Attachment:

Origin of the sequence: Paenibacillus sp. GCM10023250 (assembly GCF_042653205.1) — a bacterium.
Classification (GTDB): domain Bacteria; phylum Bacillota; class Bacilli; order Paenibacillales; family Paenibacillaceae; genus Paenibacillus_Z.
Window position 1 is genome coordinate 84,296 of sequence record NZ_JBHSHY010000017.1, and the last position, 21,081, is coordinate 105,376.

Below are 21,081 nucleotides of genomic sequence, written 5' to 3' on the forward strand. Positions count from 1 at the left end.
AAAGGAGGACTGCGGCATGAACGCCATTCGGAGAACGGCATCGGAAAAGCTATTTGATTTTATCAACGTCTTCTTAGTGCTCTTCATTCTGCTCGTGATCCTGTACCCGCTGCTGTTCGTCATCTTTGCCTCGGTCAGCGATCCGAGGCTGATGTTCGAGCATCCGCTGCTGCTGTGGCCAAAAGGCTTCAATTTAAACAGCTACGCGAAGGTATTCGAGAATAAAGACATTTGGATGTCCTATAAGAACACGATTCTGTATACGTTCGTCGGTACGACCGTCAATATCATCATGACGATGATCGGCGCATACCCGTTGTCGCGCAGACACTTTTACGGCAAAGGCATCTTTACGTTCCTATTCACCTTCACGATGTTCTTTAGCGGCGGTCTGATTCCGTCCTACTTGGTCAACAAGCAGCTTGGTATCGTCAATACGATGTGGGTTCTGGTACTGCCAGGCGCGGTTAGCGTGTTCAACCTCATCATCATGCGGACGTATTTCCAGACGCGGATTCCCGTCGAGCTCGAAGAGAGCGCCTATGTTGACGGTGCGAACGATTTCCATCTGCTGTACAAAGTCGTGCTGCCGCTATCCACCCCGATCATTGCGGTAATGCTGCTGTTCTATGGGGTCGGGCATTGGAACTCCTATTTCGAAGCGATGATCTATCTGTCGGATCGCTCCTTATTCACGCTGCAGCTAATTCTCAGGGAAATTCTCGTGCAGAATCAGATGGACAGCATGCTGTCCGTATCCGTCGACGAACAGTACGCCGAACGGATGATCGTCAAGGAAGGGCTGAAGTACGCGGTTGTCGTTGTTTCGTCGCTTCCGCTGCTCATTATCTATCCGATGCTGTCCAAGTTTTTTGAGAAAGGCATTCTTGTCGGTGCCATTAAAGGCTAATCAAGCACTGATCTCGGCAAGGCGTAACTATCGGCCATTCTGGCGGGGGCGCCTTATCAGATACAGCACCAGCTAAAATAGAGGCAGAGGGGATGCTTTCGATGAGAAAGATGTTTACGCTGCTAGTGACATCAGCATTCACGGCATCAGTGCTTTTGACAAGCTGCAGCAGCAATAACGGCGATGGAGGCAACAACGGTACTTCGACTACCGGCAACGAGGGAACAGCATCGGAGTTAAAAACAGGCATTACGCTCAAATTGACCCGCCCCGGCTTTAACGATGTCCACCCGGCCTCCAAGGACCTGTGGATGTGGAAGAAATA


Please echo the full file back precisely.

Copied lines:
Origin of the sequence: Paenibacillus sp. GCM10023250 (assembly GCF_042653205.1) — a bacterium.
Classification (GTDB): domain Bacteria; phylum Bacillota; class Bacilli; order Paenibacillales; family Paenibacillaceae; genus Paenibacillus_Z.
Window position 1 is genome coordinate 84,296 of sequence record NZ_JBHSHY010000017.1, and the last position, 21,081, is coordinate 105,376.

Below are 21,081 nucleotides of genomic sequence, written 5' to 3' on the forward strand. Positions count from 1 at the left end.
AAAGGAGGACTGCGGCATGAACGCCATTCGGAGAACGGCATCGGAAAAGCTATTTGATTTTATCAACGTCTTCTTAGTGCTCTTCATTCTGCTCGTGATCCTGTACCCGCTGCTGTTCGTCATCTTTGCCTCGGTCAGCGATCCGAGGCTGATGTTCGAGCATCCGCTGCTGCTGTGGCCAAAAGGCTTCAATTTAAACAGCTACGCGAAGGTATTCGAGAATAAAGACATTTGGATGTCCTATAAGAACACGATTCTGTATACGTTCGTCGGTACGACCGTCAATATCATCATGACGATGATCGGCGCATACCCGTTGTCGCGCAGACACTTTTACGGCAAAGGCATCTTTACGTTCCTATTCACCTTCACGATGTTCTTTAGCGGCGGTCTGATTCCGTCCTACTTGGTCAACAAGCAGCTTGGTATCGTCAATACGATGTGGGTTCTGGTACTGCCAGGCGCGGTTAGCGTGTTCAACCTCATCATCATGCGGACGTATTTCCAGACGCGGATTCCCGTCGAGCTCGAAGAGAGCGCCTATGTTGACGGTGCGAACGATTTCCATCTGCTGTACAAAGTCGTGCTGCCGCTATCCACCCCGATCATTGCGGTAATGCTGCTGTTCTATGGGGTCGGGCATTGGAACTCCTATTTCGAAGCGATGATCTATCTGTCGGATCGCTCCTTATTCACGCTGCAGCTAATTCTCAGGGAAATTCTCGTGCAGAATCAGATGGACAGCATGCTGTCCGTATCCGTCGACGAACAGTACGCCGAACGGATGATCGTCAAGGAAGGGCTGAAGTACGCGGTTGTCGTTGTTTCGTCGCTTCCGCTGCTCATTATCTATCCGATGCTGTCCAAGTTTTTTGAGAAAGGCATTCTTGTCGGTGCCATTAAAGGCTAATCAAGCACTGATCTCGGCAAGGCGTAACTATCGGCCATTCTGGCGGGGGCGCCTTATCAGATACAGCACCAGCTAAAATAGAGGCAGAGGGGATGCTTTCGATGAGAAAGATGTTTACGCTGCTAGTGACATCAGCATTCACGGCATCAGTGCTTTTGACAAGCTGCAGCAGCAATAACGGCGATGGAGGCAACAACGGTACTTCGACTACCGGCAACGAGGGAACAGCATCGGAGTTAAAAACAGGCATTACGCTCAAATTGACCCGCCCCGGCTTTAACGATGTCCACCCGGCCTCCAAGGACCTGTGGATGTGGAAGAAATA